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  • Gina

Simple Sponge Water Play

In this BLOG post, I will explain what sponge water play, how to set it up and what the benefits are.



The benefits of water play are absolutely endless! On top of the amazing benefits of sensory play, children can explore math concepts, temperature, vocabulary words & work on real life skill such as pouring.


For this simple sponge water bin, all you need is:

  • A sensory tray or bowl

  • Water

  • Clean sponges, cut into strips


You can make all of the strips the same size or cut them in varied lengths and widths to add an extra layer or mathematical fun into your play!


This activity is SO great because it's not only simple but so very effective. As kids squeeze and squish the sponges, they are strengthening fine motor skills. They are also exploring temperature, texture and color!


If you want to add an extra layer of sensory fun into your play, squirt a few drops of food coloring in with the water!


When you're done, squeeze out all of the water and lay the sponges on a towel to dry. Then you can reuse them over and over again! Water play, sponge painting, muddy animal car wash, toy truck wash and more!


What is water play?

Water play is any activity where children can explore their senses through water. Warm water, cold water, ice cubes- each holds its own benefits and learning opportunities. Add in buckets, scoops & bowls & you have yourself a perfect set-up!

Sensory Play is:


  • An excellent way to connect with your kids (and your own inner child!) as you spend time together making the recipes even before play begins!

  • Eco-friendly: you control the ingredients that go into it and use much less packaging. 

  • Budget-friendly: most recipes last up to 6 months if stored properly.


What are the benefits of water play?

  1. Water play supports fine & gross motor development.  The more kids can squishy & squeeze & smush & pour, the stronger their fingers & hands get. The stronger those hands are, the easier it will be to zipper your coat, feed yourself & hold a pencil. They are also working on balance, coordination & core strength as they play!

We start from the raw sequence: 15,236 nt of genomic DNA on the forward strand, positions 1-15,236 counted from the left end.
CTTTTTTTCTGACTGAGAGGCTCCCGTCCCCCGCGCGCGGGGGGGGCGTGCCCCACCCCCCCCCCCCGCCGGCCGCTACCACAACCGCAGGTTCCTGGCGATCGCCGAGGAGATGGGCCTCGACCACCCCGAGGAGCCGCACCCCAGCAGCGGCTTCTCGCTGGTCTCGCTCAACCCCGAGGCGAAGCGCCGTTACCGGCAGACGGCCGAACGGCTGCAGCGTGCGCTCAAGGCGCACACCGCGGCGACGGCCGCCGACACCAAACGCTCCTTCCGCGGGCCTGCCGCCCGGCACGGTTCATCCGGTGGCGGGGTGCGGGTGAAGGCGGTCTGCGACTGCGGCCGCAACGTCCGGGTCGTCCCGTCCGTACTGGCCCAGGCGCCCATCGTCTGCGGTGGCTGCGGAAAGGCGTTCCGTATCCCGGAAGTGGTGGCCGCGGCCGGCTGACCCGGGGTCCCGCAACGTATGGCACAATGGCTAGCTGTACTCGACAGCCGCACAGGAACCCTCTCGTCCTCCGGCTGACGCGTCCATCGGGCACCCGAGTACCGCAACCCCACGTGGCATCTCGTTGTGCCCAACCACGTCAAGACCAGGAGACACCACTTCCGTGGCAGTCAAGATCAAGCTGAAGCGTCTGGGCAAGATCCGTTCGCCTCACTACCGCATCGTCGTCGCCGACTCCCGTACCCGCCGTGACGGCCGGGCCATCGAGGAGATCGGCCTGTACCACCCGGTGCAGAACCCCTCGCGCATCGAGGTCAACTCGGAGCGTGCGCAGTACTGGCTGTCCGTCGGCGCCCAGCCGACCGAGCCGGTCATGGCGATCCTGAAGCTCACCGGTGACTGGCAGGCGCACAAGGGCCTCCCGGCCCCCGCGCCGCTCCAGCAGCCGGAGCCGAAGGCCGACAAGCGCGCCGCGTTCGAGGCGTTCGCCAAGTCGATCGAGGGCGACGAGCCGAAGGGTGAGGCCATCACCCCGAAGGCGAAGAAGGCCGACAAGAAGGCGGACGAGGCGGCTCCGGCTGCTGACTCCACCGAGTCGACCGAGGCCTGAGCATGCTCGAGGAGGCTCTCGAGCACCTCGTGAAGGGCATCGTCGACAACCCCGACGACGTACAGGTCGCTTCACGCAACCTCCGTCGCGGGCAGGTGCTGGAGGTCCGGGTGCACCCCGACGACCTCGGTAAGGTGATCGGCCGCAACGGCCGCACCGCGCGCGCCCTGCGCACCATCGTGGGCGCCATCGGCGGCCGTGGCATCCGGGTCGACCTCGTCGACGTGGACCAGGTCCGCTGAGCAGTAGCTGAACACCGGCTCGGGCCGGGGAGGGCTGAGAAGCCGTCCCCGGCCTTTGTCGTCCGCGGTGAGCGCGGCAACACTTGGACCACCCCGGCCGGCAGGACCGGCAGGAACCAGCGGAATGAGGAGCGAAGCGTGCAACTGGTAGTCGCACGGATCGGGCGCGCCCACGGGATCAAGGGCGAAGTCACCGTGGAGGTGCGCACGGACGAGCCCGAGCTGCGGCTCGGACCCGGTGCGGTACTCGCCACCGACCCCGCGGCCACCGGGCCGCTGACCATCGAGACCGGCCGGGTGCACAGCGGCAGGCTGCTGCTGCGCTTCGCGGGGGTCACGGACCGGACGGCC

2. Water play supports language & vocabulary.  While kids play, they are exposed to a large variety of language & vocabulary opportunities. They then have frequent opportunities to use what they are learning, as well as communicate their needs, during play!

  3. Water play supports social & emotional skills.  If you are playing with your child or they are playing with a friend, there will be lots of time for them to practice sharing, using their manners, being patient & being a kind friend.

  4. Water play supports self-regulation.  For some kids (and adults) water play is soothing. As they scoop & pour & splash around, they are calming their bodies & working on important self-regulation techniques.

  5. Water play increases focus & time-on-task.  Kids can fall deep into play as they explore a water table. They may just be splashing around or they may be creating & using their imaginations.

  6. Water play teaches Math & Science concepts.  Through hands-on exploration, kids can learn about volume, weight, flow of water, temperature, more/less & weight.

  7. Water play is a fun & inexpensive way to participate in sensory play. During sensory play, children are able to connect to the world around them through their senses . They can scoop & squeeze & dump & pour. They can splash & push. They can smell & taste (sometimes). They can hear & feel & explore texture. So much good can come from one little sensory bin!

Ways to enhance your play:

  • While they are exploring, introduce or reinforce color names, using the sponges.

  • Ask them to squeeze all of the pink sponges or all of the blue ones.

  • Practice sorting the sponges by color.

  • Work on patterning: squeeze the pink sponge, then the yellow. Ask, "Can you follow my pattern?"

  • Add in a plastic cup or bow. Count how many squeezes of the sponge it will take to fill the cup.


What else can you add into your water bin?

  • Measuring cups & bowls

  • Pipette

  • Medicine dropper

  • Fruit juicer

  • Spray bottle

  • Squirt bottle

  • Strainer

  • Funnel

  • Sponge

  • Paint brushes

  • Gems, Pom Poms & other loose parts

  • Plastic animals

  • Cookie cutters

  • Plastic letters or numbers

  • Nature treasures (flowers, acorns, leaves, sticks, shells)


You get to decide what is safe and manageable in your home. Always monitor your children in or around water.



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